(Essay 3, Finite)
By gayla mills
“Look at this,” Gene said, as we sat at the table going through holiday catalogs. This is a dangerous activity, for inevitably I find
two items I want to own for every gift I want to give.
There it was, a small digital camera that attaches to your dog’s collar and can take pictures at various intervals—15 seconds, a
minute, 15 minutes, and so on, for a total of 40 pictures. See the world from your puppy’s perspective, it read. Only $49.95.
This was in a Solutions catalog. I wondered what kind of problem it was trying to solve. The thing was, at that moment I suddenly wanted it, badly.
“You know, sweetie,” I said, “the biggest problem I see with this is that we’d have to swear not to tell anyone that we bought it. But
wouldn’t it be great to finally see where Riley goes when he runs off in the woods?”
We began speculating about what the pictures might show. Zoey’s butt. A neighbor raising his fist and cursing. A patch of dirt. The sky.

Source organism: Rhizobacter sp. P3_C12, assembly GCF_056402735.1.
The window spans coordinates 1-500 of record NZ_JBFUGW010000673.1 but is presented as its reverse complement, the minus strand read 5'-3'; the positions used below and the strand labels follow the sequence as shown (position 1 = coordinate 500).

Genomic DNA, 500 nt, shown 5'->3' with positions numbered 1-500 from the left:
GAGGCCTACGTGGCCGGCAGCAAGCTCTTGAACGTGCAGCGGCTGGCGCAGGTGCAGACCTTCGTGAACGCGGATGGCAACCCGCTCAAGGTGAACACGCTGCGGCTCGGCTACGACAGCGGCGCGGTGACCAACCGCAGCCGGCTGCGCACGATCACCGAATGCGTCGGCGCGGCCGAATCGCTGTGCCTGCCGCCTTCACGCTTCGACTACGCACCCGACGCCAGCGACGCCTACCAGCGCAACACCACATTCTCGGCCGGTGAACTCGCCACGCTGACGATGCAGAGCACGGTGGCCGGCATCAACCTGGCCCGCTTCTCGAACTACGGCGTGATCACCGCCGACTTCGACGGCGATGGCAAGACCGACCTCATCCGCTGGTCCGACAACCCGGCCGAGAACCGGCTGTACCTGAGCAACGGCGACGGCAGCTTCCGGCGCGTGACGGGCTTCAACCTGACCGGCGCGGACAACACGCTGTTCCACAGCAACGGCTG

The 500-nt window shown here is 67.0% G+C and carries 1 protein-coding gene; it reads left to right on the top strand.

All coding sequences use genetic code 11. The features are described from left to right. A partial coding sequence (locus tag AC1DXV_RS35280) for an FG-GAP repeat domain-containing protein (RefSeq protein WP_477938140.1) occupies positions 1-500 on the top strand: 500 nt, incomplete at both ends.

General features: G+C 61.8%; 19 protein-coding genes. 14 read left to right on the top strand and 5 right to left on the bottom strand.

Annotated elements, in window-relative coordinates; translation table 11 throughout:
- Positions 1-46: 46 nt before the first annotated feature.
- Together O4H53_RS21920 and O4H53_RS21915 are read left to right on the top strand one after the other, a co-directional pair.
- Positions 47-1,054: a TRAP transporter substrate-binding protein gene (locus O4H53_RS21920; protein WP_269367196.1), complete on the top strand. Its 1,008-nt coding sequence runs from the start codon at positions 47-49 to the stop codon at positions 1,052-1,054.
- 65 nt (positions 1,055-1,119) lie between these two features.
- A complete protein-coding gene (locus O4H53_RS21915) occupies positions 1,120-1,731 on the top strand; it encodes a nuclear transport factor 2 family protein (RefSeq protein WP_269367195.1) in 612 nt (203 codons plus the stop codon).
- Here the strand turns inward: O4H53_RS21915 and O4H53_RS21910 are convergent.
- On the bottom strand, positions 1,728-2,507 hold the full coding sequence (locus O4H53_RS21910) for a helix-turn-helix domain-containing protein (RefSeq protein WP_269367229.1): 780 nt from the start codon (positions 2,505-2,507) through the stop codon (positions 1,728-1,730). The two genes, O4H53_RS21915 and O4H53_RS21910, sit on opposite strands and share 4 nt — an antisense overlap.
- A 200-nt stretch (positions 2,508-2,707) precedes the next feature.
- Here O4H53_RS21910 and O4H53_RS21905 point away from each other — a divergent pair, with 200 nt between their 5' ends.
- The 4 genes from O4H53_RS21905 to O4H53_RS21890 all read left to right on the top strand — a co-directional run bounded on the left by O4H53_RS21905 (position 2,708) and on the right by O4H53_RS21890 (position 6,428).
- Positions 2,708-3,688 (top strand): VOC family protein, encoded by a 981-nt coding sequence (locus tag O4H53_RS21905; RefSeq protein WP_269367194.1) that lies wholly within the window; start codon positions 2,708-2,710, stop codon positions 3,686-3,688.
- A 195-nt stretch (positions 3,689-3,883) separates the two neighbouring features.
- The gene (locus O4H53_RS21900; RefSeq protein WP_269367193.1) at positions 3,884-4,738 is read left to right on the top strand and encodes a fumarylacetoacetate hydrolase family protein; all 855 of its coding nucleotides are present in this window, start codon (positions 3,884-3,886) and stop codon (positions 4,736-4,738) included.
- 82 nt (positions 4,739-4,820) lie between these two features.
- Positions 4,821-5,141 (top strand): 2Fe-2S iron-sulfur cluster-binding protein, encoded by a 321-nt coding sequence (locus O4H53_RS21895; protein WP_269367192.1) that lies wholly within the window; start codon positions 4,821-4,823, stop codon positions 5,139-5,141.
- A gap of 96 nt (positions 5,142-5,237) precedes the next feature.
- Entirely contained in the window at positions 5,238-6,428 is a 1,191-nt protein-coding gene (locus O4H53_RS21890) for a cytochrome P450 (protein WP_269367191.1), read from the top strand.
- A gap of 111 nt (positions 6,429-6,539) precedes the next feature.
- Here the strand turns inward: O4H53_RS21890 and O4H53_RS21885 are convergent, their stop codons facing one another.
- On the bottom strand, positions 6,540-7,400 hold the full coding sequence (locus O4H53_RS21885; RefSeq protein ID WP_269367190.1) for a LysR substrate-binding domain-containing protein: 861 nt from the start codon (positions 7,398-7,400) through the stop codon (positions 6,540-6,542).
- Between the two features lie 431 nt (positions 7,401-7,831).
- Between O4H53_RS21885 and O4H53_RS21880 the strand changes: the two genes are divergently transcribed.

The white tail of a deer.
It was appealing, the notion of seeing the world through our dogs’ eyes. Because you really can’t know what they’re thinking. You can’t
get in there, in their heads. But here was a chance to see things, in some limited way, from their point of view.
The thing is, saying you’re interested in this is one thing. Paying $49.95 plus shipping and handling is something else entirely. It’s
admitting to the world, or at least to the Chase Visa accounting department, that I was willing to purchase this ridiculous indulgence. People are out there going hungry, and I was contemplating wasting a sum of money that could feed a family for a couple of days.
But this is the dilemma we all face, isn’t it. Where do we draw the line with the luxuries we indulge in? Do we stop having that
cappuccino at Starbucks because that money (from just one day) could save three children with oral rehydration treatments in Ethiopia? Do we stop subscribing to cable television because it could pay for two small business loans a month in Bangladesh?
I reopen the Solutions catalog and look again. None of the products are about Ethiopia or Bangladesh. I turn to page 32 and give the
camera a second look.